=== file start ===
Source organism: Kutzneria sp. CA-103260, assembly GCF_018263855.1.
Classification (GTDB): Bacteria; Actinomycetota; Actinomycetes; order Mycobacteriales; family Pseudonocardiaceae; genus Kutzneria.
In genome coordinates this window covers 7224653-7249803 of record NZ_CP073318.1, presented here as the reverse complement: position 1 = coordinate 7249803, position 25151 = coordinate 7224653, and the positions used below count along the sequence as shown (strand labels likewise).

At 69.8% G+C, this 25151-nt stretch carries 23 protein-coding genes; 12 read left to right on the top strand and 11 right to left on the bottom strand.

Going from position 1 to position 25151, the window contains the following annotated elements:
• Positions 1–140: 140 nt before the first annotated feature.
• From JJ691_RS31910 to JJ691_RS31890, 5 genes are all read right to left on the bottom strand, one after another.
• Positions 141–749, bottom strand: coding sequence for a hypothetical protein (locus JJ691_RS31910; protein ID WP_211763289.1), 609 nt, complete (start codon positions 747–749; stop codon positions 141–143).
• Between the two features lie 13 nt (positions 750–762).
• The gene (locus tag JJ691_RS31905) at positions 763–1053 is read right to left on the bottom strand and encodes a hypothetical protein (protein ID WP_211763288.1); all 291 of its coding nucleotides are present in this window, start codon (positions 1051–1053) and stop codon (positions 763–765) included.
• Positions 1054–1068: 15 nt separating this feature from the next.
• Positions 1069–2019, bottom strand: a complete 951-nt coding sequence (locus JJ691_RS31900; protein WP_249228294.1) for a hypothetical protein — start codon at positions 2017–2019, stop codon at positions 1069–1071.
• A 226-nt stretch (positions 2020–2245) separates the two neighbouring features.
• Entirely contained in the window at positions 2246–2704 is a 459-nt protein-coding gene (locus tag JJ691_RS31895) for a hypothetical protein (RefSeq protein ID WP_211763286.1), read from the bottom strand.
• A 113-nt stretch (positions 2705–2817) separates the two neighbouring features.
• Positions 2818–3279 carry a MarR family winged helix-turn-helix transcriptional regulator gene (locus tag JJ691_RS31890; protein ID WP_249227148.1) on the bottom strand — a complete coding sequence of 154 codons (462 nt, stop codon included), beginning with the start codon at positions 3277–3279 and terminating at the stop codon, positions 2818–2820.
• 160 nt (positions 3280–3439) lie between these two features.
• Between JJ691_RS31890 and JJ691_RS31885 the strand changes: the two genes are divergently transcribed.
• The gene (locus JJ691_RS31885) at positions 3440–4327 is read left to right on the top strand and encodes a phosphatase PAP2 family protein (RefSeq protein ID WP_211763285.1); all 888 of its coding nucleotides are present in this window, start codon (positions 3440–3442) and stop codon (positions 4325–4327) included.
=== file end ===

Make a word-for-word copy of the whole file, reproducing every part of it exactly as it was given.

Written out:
Source organism: Kutzneria sp. CA-103260, assembly GCF_018263855.1.
Classification (GTDB): Bacteria; Actinomycetota; Actinomycetes; order Mycobacteriales; family Pseudonocardiaceae; genus Kutzneria.
In genome coordinates this window covers 7224653-7249803 of record NZ_CP073318.1, presented here as the reverse complement: position 1 = coordinate 7249803, position 25151 = coordinate 7224653, and the positions used below count along the sequence as shown (strand labels likewise).

At 69.8% G+C, this 25151-nt stretch carries 23 protein-coding genes; 12 read left to right on the top strand and 11 right to left on the bottom strand.

Going from position 1 to position 25151, the window contains the following annotated elements:
• Positions 1–140: 140 nt before the first annotated feature.
• From JJ691_RS31910 to JJ691_RS31890, 5 genes are all read right to left on the bottom strand, one after another.
• Positions 141–749, bottom strand: coding sequence for a hypothetical protein (locus JJ691_RS31910; protein ID WP_211763289.1), 609 nt, complete (start codon positions 747–749; stop codon positions 141–143).
• Between the two features lie 13 nt (positions 750–762).
• The gene (locus tag JJ691_RS31905) at positions 763–1053 is read right to left on the bottom strand and encodes a hypothetical protein (protein ID WP_211763288.1); all 291 of its coding nucleotides are present in this window, start codon (positions 1051–1053) and stop codon (positions 763–765) included.
• Positions 1054–1068: 15 nt separating this feature from the next.
• Positions 1069–2019, bottom strand: a complete 951-nt coding sequence (locus JJ691_RS31900; protein WP_249228294.1) for a hypothetical protein — start codon at positions 2017–2019, stop codon at positions 1069–1071.
• A 226-nt stretch (positions 2020–2245) separates the two neighbouring features.
• Entirely contained in the window at positions 2246–2704 is a 459-nt protein-coding gene (locus tag JJ691_RS31895) for a hypothetical protein (RefSeq protein ID WP_211763286.1), read from the bottom strand.
• A 113-nt stretch (positions 2705–2817) separates the two neighbouring features.
• Positions 2818–3279 carry a MarR family winged helix-turn-helix transcriptional regulator gene (locus tag JJ691_RS31890; protein ID WP_249227148.1) on the bottom strand — a complete coding sequence of 154 codons (462 nt, stop codon included), beginning with the start codon at positions 3277–3279 and terminating at the stop codon, positions 2818–2820.
• 160 nt (positions 3280–3439) lie between these two features.
• Between JJ691_RS31890 and JJ691_RS31885 the strand changes: the two genes are divergently transcribed.
• The gene (locus JJ691_RS31885) at positions 3440–4327 is read left to right on the top strand and encodes a phosphatase PAP2 family protein (RefSeq protein ID WP_211763285.1); all 888 of its coding nucleotides are present in this window, start codon (positions 3440–3442) and stop codon (positions 4325–4327) included.